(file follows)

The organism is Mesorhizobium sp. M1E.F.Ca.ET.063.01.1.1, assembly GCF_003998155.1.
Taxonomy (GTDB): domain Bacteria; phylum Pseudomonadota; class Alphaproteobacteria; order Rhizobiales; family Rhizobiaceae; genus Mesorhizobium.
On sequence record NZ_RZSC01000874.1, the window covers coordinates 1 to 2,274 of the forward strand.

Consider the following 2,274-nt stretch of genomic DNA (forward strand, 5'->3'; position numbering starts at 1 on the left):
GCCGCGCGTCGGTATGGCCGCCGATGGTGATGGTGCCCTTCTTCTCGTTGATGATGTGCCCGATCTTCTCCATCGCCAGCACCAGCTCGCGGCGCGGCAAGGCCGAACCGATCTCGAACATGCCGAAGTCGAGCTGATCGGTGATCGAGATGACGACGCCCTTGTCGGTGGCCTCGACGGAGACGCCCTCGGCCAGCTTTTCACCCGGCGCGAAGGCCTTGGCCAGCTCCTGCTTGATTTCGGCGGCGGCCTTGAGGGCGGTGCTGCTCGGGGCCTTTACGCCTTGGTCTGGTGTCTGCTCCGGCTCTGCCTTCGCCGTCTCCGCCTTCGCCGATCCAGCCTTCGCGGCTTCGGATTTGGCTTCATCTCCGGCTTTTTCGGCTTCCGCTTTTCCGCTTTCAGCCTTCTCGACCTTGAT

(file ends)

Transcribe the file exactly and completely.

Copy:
The organism is Mesorhizobium sp. M1E.F.Ca.ET.063.01.1.1, assembly GCF_003998155.1.
Taxonomy (GTDB): domain Bacteria; phylum Pseudomonadota; class Alphaproteobacteria; order Rhizobiales; family Rhizobiaceae; genus Mesorhizobium.
On sequence record NZ_RZSC01000874.1, the window covers coordinates 1 to 2,274 of the forward strand.

Consider the following 2,274-nt stretch of genomic DNA (forward strand, 5'->3'; position numbering starts at 1 on the left):
GCCGCGCGTCGGTATGGCCGCCGATGGTGATGGTGCCCTTCTTCTCGTTGATGATGTGCCCGATCTTCTCCATCGCCAGCACCAGCTCGCGGCGCGGCAAGGCCGAACCGATCTCGAACATGCCGAAGTCGAGCTGATCGGTGATCGAGATGACGACGCCCTTGTCGGTGGCCTCGACGGAGACGCCCTCGGCCAGCTTTTCACCCGGCGCGAAGGCCTTGGCCAGCTCCTGCTTGATTTCGGCGGCGGCCTTGAGGGCGGTGCTGCTCGGGGCCTTTACGCCTTGGTCTGGTGTCTGCTCCGGCTCTGCCTTCGCCGTCTCCGCCTTCGCCGATCCAGCCTTCGCGGCTTCGGATTTGGCTTCATCTCCGGCTTTTTCGGCTTCCGCTTTTCCGCTTTCAGCCTTCTCGACCTTGAT